Two men in the group chopped Sadiya’s ears, neck and hands on the fateful day.
A group living in the village and hailing from Bihar believed the Firozabad fort, built by the first ruler of the Bahamani kingdom in the 14th century, hid a treasure.
Five months ago, the group brought an imam from Delhi, said to be an expert in finding hidden treasures. He said there was no such treasure in the fort, and went back.
Not satisfied, they brought another imam, Mohammad Ashqua, from Bihar, in the second week of May. He claimed he could divine a treasure, and told the group it could be unearthed with the ritual sacrifice of a baby girl. The group then started looking around for a girl to sacrifice, but couldn’t find one. On May 21, they found Sadiya Ayat, a little girl playing outside her house near the Firozabad mosque.
It turned out she was the daughter of Shamshad Alam, imam of the Firozabad mosque. The group took the girl and kept her sedated in a house in Hasanapaur for three days. Alam lodged a police complaint on May 21 saying his daughter had gone missing.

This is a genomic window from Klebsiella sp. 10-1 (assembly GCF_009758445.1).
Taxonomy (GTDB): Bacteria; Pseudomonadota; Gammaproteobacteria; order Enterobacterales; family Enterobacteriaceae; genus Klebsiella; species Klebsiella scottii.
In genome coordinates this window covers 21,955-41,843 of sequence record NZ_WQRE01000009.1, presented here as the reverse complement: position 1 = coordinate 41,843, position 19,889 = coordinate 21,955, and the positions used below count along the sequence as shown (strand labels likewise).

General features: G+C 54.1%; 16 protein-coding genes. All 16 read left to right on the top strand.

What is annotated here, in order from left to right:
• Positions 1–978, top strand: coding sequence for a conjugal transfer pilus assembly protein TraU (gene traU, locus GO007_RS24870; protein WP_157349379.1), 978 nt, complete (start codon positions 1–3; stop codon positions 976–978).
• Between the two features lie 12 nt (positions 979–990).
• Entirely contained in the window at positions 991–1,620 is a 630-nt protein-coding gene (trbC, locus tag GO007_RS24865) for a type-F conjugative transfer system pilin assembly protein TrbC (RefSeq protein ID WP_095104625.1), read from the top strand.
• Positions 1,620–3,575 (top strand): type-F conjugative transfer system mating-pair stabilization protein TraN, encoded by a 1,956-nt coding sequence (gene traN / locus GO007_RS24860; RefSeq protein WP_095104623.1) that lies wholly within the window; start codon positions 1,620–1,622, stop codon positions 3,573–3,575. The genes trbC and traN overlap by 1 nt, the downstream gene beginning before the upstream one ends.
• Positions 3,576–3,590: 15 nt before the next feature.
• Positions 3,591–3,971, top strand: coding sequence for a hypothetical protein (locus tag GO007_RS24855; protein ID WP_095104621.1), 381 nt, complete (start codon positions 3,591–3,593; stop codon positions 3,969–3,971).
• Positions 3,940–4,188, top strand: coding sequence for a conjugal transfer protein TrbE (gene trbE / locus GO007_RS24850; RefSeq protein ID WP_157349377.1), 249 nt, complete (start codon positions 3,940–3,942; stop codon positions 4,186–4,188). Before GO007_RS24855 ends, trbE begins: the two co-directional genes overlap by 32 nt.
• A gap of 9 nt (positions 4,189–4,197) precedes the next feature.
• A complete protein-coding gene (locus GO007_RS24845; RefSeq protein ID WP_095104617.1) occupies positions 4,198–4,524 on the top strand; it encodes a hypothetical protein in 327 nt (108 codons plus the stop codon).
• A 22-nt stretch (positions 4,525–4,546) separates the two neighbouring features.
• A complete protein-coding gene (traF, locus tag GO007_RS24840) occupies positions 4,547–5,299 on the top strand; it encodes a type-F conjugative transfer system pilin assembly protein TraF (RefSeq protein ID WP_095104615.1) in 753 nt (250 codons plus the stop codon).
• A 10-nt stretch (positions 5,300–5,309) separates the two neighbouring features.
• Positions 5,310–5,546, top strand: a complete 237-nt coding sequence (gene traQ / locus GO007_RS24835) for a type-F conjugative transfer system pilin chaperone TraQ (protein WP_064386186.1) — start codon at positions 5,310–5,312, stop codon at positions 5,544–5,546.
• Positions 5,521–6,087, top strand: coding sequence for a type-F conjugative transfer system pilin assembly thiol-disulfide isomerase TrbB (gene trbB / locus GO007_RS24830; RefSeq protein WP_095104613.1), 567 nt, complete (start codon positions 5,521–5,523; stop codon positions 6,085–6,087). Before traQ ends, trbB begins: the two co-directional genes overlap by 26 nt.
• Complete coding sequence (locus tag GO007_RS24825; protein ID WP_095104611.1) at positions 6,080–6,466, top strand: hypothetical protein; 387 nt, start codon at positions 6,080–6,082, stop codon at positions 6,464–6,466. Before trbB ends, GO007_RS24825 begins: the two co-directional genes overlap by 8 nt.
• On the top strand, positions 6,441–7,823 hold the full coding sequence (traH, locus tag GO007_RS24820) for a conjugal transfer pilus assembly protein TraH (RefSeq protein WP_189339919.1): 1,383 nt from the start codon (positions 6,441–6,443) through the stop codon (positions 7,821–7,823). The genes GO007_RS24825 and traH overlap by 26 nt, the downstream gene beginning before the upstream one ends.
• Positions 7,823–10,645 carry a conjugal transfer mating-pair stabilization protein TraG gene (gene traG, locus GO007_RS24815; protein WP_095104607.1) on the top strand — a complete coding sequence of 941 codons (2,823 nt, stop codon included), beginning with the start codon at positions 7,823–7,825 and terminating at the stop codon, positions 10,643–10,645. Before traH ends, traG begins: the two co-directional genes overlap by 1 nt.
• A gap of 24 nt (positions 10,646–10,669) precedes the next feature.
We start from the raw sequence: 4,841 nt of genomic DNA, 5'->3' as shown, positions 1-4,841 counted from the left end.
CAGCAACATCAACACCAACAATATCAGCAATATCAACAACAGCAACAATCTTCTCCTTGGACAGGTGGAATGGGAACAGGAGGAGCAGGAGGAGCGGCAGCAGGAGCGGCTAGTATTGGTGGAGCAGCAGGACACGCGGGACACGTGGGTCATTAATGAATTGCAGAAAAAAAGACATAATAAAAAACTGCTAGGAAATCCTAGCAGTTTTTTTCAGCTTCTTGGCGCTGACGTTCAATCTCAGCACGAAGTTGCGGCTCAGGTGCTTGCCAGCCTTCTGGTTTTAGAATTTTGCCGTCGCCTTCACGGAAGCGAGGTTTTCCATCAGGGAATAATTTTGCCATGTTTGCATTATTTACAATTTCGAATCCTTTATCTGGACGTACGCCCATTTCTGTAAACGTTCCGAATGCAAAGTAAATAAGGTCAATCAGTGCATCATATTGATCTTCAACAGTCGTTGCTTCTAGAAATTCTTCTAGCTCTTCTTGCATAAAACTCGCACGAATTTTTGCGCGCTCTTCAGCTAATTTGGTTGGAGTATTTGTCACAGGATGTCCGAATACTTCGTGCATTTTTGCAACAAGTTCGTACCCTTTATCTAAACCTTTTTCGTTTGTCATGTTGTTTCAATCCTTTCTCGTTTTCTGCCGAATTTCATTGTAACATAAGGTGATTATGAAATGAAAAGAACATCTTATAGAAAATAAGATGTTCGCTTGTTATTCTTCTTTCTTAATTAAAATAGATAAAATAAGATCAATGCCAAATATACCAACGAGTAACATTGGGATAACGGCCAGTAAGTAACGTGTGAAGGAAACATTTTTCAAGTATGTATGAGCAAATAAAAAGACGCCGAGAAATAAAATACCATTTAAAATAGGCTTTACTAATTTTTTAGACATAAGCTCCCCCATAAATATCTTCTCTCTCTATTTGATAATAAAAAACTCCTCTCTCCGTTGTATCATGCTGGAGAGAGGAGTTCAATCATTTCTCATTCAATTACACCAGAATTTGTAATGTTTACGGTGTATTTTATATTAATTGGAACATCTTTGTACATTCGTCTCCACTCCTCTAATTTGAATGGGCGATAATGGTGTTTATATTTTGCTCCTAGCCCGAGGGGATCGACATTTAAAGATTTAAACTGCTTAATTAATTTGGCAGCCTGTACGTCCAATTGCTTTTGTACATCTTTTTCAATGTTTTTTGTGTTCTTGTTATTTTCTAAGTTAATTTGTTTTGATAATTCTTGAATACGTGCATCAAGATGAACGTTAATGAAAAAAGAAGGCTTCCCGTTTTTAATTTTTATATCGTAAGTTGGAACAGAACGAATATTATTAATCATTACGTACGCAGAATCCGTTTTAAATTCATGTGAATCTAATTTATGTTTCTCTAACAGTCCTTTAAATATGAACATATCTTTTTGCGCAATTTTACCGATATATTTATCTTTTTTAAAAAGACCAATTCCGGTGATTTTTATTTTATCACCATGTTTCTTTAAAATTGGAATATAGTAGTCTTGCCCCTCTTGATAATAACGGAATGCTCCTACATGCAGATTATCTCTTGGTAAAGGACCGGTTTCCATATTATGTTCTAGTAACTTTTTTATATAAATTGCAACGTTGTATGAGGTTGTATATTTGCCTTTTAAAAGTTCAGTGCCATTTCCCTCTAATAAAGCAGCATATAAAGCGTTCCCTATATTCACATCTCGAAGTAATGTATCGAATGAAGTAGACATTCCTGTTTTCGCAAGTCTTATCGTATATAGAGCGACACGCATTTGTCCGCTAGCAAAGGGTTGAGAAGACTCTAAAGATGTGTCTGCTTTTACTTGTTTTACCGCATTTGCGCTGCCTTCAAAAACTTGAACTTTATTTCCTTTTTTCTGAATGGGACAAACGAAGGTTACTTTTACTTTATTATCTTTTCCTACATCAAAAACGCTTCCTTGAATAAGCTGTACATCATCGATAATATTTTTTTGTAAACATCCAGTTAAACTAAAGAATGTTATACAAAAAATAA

Singh said Alam was party to the conspiracy, but had not been told his daughter would be killed until the day of the sacrifice, May 24. The group allegedly told Alam he would get a big share of the treasure if he allowed his daughter to be sacrificed. Alam agreed, and was present during the killing, Singh said. Two men in the group, Mashaqua—who died in police custody on Friday—and Mohammad Ashaqua allegedly chopped Sadiya’s ears, neck and hands on the fateful day.
Two Imams. One dead little girl. And no treasure.
But considering how low of a value Muslim cultures place on women and girls, there is little wonder that he agreed to the ghoulish ritual.